Sunday, May 27, 2001

Unser Jr.'s obsession still burns at Indy

Winning 500 'why I wake up in morning'

        INDIANAPOLIS — Al Unser Jr. is nobody's fool, least of all his own. He knows what it takes to win the Indianapolis 500, and he knows he doesn't have what it takes.

        His car is not quick enough to make a meaningful run at the checkered flag, and there's no time left to locate more speed. Unser's prerace posture, therefore, is one of amiable resignation.

        “Maybe it's a good thing we don't have all the confi dence,” the two-time Indy champion said. “We've been in the trenches, and now we're trying to dig our way out.”

        There is no gloom in Unser's garage in Gasoline Alley. And, at least for the moment, there is no frantic tinkering. Little Al takes questions with his hands in his pockets — unhurried and unhassled — and his toothy smile says serenity. If he cannot win today's race, the 39-year-old Unser will be pleased just to take part. He feels more alive at Indy than anywhere else in the world.

        “I missed it immensely,”

        he said, referring to the five-year gap on his racing resume caused by the CART/IRL split. “The only way I could describe it was that there was a hole in my chest and I couldn't breathe. My heart started beating again (last year). I'm back where I belong.”

        If there is a first family of Indy racing, it is surely the Unsers of Albuquerque, N.M. Al Sr. won the 500 four times, once more than his brother, Bobby. Little Al's victories in 1992 and 1994 raised the Unser total to nine.

        Seven years since he last turned left into Indy's Victory Lane, Al Unser Jr. is nine parts nostalgia and one part news.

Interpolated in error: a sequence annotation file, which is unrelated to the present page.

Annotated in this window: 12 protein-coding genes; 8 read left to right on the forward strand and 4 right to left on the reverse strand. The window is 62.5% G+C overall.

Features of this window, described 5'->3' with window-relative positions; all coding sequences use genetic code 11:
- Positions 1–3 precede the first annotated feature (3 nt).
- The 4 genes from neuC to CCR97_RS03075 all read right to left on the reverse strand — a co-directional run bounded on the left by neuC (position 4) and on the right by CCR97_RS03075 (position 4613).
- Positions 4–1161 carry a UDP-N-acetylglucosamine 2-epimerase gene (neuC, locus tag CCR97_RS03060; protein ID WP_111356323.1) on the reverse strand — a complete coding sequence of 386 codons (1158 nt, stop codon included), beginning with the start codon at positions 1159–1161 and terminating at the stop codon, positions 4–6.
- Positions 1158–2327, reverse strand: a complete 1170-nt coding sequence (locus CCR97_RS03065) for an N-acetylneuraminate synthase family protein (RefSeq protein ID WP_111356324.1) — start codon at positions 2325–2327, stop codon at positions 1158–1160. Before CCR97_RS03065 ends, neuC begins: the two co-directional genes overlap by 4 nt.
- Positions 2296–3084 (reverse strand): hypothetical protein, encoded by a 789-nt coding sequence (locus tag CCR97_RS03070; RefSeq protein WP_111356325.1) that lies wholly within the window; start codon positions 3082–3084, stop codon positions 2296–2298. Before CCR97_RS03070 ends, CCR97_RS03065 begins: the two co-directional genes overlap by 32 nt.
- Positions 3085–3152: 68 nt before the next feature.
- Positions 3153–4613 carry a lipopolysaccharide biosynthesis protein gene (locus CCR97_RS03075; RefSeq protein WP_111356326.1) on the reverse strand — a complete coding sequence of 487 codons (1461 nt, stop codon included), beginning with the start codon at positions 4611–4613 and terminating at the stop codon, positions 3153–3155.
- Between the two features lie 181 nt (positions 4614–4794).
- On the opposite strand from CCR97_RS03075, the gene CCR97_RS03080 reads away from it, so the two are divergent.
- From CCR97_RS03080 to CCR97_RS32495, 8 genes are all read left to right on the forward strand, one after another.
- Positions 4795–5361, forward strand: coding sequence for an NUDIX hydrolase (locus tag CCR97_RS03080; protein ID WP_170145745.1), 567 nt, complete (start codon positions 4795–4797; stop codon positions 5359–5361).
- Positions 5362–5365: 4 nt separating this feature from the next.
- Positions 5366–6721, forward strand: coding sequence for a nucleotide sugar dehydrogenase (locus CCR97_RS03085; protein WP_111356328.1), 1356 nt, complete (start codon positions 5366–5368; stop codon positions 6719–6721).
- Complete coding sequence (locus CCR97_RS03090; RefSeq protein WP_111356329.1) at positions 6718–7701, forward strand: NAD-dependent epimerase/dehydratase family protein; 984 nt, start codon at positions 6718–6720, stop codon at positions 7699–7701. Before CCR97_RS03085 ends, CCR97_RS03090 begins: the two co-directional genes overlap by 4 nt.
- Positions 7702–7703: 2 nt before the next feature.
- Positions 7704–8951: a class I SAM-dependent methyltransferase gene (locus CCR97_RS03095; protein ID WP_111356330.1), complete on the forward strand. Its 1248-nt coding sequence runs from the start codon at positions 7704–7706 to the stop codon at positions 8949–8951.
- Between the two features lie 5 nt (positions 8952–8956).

When his availability is announced in the media center, only a handful of reporters make the trek to the garage.

        Some are drawn by his name, others by a notorious story in the new ESPN magazine, which reveals the messy aftermath of Unser's divorce in painfully personal detail. His children barely speak to him. His ranch house resonates with silence.

        Unser says the reporter lied to him, that the story was pitched as a racing piece but focused instead on his family problems. He does not dispute the specific accuracy of the article, only the general impression it leaves. He is depicted as both obsessed and adrift — driven by his love of Indy but no longer devoted to being an elite driver.

        Unser acknowledges his obsession. Winning at Indianapolis, he says, is, “why I wake up in the morning.” The assertion is not intended as an apology.

        “If I hadn't won,” he says, “I'd be climbing the walls. I'd be climbing the ceiling. I'd be going crazy. It was a monkey off my back when I won in '92.”

        To win again, he probably will need a stronger race setup. Though today's Indy cars are created virtually equal, Unser's qualifying average of 221.615 mph was more than 4 mph behind that of polesitter Scott Sharp. Though Unser will start from the inside of the seventh row — the 19th position in the 33-car grid — only one car qualified at a slower speed.

        “My car is not what I want it to be, but I don't let it get me down,” Unser said. “My dad came here (in 1987), and he didn't even have a ride. The second weekend (of qualifying), he got back in the show and then he won the race. He proved to me that you never give up.”

        Al Unser Jr. is a chip off the old engine block. The Brickyard is in his bones.

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